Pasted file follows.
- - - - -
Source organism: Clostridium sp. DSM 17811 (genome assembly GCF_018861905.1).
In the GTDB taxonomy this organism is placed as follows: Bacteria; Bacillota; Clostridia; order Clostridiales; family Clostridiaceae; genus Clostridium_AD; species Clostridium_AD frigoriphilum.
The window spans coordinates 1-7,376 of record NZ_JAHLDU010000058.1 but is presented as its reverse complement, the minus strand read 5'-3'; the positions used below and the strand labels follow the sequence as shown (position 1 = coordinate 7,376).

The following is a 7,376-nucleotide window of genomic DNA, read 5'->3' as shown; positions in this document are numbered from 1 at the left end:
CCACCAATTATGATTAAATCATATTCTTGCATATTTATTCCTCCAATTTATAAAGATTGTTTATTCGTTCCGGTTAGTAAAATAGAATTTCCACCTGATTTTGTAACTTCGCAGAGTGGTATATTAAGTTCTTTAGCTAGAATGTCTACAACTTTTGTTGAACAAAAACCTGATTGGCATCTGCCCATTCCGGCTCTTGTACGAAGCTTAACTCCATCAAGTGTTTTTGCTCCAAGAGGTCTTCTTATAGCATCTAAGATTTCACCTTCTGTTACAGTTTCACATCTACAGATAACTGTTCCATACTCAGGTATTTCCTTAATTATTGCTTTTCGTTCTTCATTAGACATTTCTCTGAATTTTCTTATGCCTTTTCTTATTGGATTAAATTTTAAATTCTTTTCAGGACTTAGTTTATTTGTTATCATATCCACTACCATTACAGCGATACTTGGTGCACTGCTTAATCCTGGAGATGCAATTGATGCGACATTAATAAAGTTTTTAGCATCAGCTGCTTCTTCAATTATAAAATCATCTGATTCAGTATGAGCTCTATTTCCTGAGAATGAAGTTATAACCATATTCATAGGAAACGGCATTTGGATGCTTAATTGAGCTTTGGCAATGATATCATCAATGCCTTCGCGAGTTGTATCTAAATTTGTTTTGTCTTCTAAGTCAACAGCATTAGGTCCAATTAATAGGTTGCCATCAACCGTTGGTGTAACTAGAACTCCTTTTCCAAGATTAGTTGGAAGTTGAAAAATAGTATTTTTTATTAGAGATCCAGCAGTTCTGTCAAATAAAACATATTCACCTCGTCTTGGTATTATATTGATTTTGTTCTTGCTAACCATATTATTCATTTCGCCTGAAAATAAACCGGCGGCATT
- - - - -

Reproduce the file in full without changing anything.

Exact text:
Source organism: Clostridium sp. DSM 17811 (genome assembly GCF_018861905.1).
In the GTDB taxonomy this organism is placed as follows: Bacteria; Bacillota; Clostridia; order Clostridiales; family Clostridiaceae; genus Clostridium_AD; species Clostridium_AD frigoriphilum.
The window spans coordinates 1-7,376 of record NZ_JAHLDU010000058.1 but is presented as its reverse complement, the minus strand read 5'-3'; the positions used below and the strand labels follow the sequence as shown (position 1 = coordinate 7,376).

The following is a 7,376-nucleotide window of genomic DNA, read 5'->3' as shown; positions in this document are numbered from 1 at the left end:
CCACCAATTATGATTAAATCATATTCTTGCATATTTATTCCTCCAATTTATAAAGATTGTTTATTCGTTCCGGTTAGTAAAATAGAATTTCCACCTGATTTTGTAACTTCGCAGAGTGGTATATTAAGTTCTTTAGCTAGAATGTCTACAACTTTTGTTGAACAAAAACCTGATTGGCATCTGCCCATTCCGGCTCTTGTACGAAGCTTAACTCCATCAAGTGTTTTTGCTCCAAGAGGTCTTCTTATAGCATCTAAGATTTCACCTTCTGTTACAGTTTCACATCTACAGATAACTGTTCCATACTCAGGTATTTCCTTAATTATTGCTTTTCGTTCTTCATTAGACATTTCTCTGAATTTTCTTATGCCTTTTCTTATTGGATTAAATTTTAAATTCTTTTCAGGACTTAGTTTATTTGTTATCATATCCACTACCATTACAGCGATACTTGGTGCACTGCTTAATCCTGGAGATGCAATTGATGCGACATTAATAAAGTTTTTAGCATCAGCTGCTTCTTCAATTATAAAATCATCTGATTCAGTATGAGCTCTATTTCCTGAGAATGAAGTTATAACCATATTCATAGGAAACGGCATTTGGATGCTTAATTGAGCTTTGGCAATGATATCATCAATGCCTTCGCGAGTTGTATCTAAATTTGTTTTGTCTTCTAAGTCAACAGCATTAGGTCCAATTAATAGGTTGCCATCAACCGTTGGTGTAACTAGAACTCCTTTTCCAAGATTAGTTGGAAGTTGAAAAATAGTATTTTTTATTAGAGATCCAGCAGTTCTGTCAAATAAAACATATTCACCTCGTCTTGGTATTATATTGATTTTGTTCTTGCTAACCATATTATTCATTTCGCCTGAAAATAAACCGGCGGCATT